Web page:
One of the characteristics of someone who suffers from drug and alcohol substance abuse is how they will isolate in order to feed their addiction without having to answer anyone. If you understand this concept of isolation because you had to maintain your high in this manner, then you know how difficult it can be to start socializing again in sobriety.
Without the comfort and loss of inhibition you receive under the influence, you may find yourself feeling socially awkward around others. For some, this could be short-lived, and for others, getting resocialized can take a while. During this time of social anxiety, you may feel like you are alone in a room full of people. They may even invite you to coffee or to go to a meeting with them, yet, you may feel like they do not really mean it, or that you might buckle under the stress of hanging out with someone one on one. Your sordid past could also be an issue making you feel like you cannot be a part of other groups because if they found out what you did before, they might “rightfully” judge you.
Whatever excuse you make, the common denominator is you. Not allowing yourself to be part of the fellowship where service is important for unity is really a disservice to yourself. Most people in recovery do feel awkward, uncomfortable, and overwhelmed being around others. They often do have to dig deep into their program to become part of the recovery community. Knowing that communication and community with others are important for a healthy lifestyle can begin with a few simple tips to stop isolating when what you really need is to be around others.
Find the reasons why you isolate.
Typically, fear and anxiety become part of the equation when someone becomes sober which keeps them from being around other people. Getting down to the causes and conditions that make you feel like you are not worthy can be the key to ending your solitude. Isolation is just a symptom of something bigger just like drugs and alcohol are also a symptom. Finding the reason why you are opting out of being social could be the breakthrough to many other emotional fears that you have been experiencing.
Find someone to talk about your isolation.
Whether you are talking to your sponsor or a therapist, talking about why you are isolating can give you insight as to what is really going on with you. Every human being is meant to be around other human beings and that includes you! Discussing what you are afraid of with someone that you trust can get you to open up and face them head-on. Understanding that your anxiety is what is holding you back along with labeling the specific anxieties you are encountering will give the why of what is blocking your social capabilities.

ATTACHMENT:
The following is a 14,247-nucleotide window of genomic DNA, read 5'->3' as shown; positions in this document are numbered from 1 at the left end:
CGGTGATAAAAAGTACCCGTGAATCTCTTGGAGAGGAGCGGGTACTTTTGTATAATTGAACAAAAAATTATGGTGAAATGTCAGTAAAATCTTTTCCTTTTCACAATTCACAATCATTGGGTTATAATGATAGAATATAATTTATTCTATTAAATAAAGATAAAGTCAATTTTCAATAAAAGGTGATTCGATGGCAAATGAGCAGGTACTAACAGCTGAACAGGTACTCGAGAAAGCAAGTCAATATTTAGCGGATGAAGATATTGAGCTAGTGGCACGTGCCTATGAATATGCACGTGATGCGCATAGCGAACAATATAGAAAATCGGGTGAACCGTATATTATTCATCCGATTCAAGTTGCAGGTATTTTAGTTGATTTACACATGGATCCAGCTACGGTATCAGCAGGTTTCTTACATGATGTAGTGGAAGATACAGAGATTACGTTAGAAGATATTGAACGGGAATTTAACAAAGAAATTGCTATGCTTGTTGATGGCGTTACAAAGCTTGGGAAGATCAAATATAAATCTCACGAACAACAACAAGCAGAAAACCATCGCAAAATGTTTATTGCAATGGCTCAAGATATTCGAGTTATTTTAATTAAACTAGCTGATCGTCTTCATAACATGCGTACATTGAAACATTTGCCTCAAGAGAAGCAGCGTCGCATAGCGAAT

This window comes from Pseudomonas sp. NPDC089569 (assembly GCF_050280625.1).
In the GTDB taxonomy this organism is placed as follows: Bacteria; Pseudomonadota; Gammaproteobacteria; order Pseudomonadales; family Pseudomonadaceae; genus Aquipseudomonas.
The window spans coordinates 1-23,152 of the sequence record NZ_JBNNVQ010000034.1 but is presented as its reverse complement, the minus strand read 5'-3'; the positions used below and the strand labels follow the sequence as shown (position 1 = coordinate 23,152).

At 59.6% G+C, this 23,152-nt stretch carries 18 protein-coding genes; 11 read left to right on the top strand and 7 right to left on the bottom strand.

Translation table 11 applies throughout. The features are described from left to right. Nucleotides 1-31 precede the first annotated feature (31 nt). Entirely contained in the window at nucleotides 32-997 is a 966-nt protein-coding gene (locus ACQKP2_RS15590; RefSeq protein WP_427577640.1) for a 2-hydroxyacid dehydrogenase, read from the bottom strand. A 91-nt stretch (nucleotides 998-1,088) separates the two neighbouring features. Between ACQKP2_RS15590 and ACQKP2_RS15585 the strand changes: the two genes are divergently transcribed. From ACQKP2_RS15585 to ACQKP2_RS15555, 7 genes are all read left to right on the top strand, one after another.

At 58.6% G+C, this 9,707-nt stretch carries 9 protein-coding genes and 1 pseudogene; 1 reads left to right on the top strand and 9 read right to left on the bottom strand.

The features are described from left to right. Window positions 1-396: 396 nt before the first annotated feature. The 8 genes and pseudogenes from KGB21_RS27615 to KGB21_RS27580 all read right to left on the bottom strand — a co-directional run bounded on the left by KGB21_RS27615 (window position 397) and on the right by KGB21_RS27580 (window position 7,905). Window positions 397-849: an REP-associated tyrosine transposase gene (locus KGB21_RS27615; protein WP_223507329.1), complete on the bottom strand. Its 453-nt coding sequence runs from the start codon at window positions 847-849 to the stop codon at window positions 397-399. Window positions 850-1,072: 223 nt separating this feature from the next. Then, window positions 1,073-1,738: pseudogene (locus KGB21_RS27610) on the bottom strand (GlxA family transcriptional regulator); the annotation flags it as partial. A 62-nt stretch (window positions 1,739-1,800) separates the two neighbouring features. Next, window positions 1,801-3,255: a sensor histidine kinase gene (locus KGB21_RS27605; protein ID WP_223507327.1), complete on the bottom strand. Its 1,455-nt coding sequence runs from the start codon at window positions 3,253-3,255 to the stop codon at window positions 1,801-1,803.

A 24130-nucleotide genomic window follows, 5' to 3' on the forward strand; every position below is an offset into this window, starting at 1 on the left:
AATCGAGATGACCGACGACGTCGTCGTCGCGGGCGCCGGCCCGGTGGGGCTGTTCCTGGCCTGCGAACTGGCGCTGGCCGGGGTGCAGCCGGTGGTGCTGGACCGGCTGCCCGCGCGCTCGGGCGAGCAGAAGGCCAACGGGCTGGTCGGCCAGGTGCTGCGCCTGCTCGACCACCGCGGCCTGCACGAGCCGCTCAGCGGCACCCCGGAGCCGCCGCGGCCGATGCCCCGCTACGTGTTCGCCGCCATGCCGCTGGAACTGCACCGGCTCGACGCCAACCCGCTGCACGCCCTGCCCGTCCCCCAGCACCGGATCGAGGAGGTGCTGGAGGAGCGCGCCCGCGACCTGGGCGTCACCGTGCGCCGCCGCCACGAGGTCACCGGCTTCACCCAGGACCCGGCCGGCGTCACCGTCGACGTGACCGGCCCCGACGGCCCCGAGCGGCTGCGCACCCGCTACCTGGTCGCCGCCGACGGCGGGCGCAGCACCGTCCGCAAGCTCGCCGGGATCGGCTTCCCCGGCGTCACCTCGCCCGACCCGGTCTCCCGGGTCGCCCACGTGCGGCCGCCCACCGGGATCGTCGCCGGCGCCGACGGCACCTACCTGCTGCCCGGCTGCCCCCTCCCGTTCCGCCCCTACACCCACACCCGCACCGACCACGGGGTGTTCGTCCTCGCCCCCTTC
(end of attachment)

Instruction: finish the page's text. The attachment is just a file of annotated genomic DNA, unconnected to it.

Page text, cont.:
Find people that you relate to.
The most important thing in finding a group of people to hang around is the ability to relate. You may find yourself wanting to be around people who you want to be like or feel obligated to coexist with such as friends, coworkers, and family. With these types of people, you may hold yourself to a higher standard than what you can really do. When this happens, you may feel like you can never live up to their, or your, expectations which cause the fearfulness to ensue. You do not have to give up those relationships, but you should make sure that you have a good mixture of the people who are already in your life and those who relate to your current situations.
If you are a stay-at-home-dad, you would want to be around other dads who can relate to the difficulties of being of a father. If you are a business professional, you would want to be around other like-minded pros who can relate to the struggles of the ups and downs of the business world. Most importantly, if you are battling drug and alcohol addiction, you should be around people who are working the 12-Steps, going recovery meetings, and trying emphatically to connect to their Higher Power. Talking about the past trials of your substance abuse and relating to the solution of how to stay sober one day at a time can make a huge difference in your recovery. Building a recovery tribe can be the very thing that can save your life.
The biggest reason to stop isolating is that loneliness is not feasible for long term sobriety. You need people to encourage you, to edify you, and to believe in you, and then you get to return that favor back to others. Recovery is a beautiful cycle of change which will include your isolation if you choose it.
Offering a full range of recovery and mental health services, Detox Center of Colorado offers “Expanded Recovery” to enrich our clients’ lives in mind, body, and spirit. Through evidence-based therapy options and the endless adventure of Colorado, Detox Center of Colorado fosters connection, encouraging clients to get connected to themselves, their peers, their families, and their higher power. With the power of recovery, clients are restored to full health and experience life-changing healing. Call us today for more information: 303-536-5463